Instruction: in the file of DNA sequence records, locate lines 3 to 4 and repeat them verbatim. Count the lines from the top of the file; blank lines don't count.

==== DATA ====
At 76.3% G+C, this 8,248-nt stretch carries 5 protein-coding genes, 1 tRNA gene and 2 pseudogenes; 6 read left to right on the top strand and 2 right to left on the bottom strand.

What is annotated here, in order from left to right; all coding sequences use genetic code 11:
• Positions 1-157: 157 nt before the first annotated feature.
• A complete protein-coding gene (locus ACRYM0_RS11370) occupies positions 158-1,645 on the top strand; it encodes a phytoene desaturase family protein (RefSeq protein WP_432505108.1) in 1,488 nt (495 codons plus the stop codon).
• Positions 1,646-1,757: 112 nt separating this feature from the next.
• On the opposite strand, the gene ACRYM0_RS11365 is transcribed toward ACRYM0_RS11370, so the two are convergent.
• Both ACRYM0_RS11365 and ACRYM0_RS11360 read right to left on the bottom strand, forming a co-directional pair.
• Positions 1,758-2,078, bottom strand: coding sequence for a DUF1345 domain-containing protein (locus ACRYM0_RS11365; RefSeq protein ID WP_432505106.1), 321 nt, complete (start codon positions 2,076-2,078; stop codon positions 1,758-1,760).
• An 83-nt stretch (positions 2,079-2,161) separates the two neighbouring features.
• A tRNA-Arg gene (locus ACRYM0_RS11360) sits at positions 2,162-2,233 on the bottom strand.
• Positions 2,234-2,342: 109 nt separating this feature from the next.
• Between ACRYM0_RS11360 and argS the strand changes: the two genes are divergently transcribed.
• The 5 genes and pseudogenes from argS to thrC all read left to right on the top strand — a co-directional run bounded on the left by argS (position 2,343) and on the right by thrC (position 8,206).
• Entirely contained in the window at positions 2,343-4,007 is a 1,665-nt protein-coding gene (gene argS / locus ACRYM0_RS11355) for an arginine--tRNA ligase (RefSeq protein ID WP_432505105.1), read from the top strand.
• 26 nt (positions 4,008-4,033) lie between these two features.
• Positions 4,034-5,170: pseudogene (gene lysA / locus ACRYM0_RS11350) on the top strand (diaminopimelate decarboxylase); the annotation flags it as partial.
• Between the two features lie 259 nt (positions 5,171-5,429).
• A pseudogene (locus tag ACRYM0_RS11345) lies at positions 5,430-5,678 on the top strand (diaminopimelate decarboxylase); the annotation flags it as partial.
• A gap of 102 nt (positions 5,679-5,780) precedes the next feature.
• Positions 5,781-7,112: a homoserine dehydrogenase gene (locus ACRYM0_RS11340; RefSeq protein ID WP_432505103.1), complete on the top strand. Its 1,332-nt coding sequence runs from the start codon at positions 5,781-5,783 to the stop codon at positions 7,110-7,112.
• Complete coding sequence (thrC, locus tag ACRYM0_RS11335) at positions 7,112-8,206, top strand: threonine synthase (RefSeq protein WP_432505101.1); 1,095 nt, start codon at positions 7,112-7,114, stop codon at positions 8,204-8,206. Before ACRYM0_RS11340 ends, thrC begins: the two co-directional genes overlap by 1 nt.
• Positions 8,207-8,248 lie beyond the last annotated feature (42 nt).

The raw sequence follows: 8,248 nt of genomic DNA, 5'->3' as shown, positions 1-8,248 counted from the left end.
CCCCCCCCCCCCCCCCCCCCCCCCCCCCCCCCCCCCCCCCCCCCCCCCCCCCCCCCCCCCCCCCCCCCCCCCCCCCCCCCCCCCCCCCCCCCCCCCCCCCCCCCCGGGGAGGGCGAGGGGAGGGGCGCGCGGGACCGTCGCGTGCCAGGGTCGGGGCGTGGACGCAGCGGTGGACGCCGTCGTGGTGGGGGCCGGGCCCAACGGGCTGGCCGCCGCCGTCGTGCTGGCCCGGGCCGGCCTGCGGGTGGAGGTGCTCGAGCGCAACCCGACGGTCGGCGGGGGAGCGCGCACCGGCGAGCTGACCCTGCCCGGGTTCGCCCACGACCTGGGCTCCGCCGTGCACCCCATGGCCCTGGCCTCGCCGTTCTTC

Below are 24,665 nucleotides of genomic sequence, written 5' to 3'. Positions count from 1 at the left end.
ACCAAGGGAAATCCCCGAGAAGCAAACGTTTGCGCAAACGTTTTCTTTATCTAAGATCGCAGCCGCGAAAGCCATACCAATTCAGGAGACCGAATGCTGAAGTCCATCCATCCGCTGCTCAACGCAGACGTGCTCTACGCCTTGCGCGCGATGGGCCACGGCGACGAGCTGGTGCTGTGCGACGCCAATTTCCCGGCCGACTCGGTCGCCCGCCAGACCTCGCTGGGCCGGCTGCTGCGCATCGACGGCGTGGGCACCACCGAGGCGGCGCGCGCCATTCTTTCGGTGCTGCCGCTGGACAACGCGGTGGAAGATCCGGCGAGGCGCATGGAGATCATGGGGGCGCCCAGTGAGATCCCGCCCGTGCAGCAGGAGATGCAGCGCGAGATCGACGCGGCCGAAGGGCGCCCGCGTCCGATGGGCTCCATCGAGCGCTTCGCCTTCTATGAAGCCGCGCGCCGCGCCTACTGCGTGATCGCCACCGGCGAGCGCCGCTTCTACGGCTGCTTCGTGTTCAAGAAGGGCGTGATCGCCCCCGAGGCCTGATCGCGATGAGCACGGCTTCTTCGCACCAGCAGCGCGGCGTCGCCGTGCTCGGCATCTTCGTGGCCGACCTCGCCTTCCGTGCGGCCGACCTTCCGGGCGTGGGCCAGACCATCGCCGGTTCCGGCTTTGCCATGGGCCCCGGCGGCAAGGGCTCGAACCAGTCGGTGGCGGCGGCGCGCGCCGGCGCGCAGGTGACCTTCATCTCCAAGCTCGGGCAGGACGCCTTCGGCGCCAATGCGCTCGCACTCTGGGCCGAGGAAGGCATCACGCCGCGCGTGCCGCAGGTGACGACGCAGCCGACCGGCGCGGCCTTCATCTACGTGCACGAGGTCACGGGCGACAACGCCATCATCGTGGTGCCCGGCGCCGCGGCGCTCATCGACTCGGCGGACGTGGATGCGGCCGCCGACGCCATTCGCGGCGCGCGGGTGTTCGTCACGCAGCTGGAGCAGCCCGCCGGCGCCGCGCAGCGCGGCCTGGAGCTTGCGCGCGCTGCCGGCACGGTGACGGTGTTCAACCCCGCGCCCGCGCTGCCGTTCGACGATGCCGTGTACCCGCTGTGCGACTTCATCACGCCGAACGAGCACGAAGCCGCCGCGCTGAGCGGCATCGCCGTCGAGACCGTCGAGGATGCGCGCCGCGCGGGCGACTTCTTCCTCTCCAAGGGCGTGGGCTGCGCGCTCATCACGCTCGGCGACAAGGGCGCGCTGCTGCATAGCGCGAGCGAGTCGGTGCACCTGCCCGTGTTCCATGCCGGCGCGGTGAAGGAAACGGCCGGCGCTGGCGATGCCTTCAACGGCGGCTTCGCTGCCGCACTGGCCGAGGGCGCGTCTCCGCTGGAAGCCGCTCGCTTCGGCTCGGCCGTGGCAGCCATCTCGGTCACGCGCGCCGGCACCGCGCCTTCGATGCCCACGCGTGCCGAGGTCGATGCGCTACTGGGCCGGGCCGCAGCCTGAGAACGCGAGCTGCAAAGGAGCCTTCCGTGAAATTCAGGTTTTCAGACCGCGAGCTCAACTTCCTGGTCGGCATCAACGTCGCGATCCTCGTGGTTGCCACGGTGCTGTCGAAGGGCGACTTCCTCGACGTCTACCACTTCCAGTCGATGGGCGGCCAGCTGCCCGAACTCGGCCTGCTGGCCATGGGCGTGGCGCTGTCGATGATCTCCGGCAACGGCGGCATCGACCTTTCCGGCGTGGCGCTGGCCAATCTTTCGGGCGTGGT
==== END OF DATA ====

• Positions 1-157: 157 nt before the first annotated feature.
• A complete protein-coding gene (locus ACRYM0_RS11370) occupies positions 158-1,645 on the top strand; it encodes a phytoene desaturase family protein (RefSeq protein WP_432505108.1) in 1,488 nt (495 codons plus the stop codon).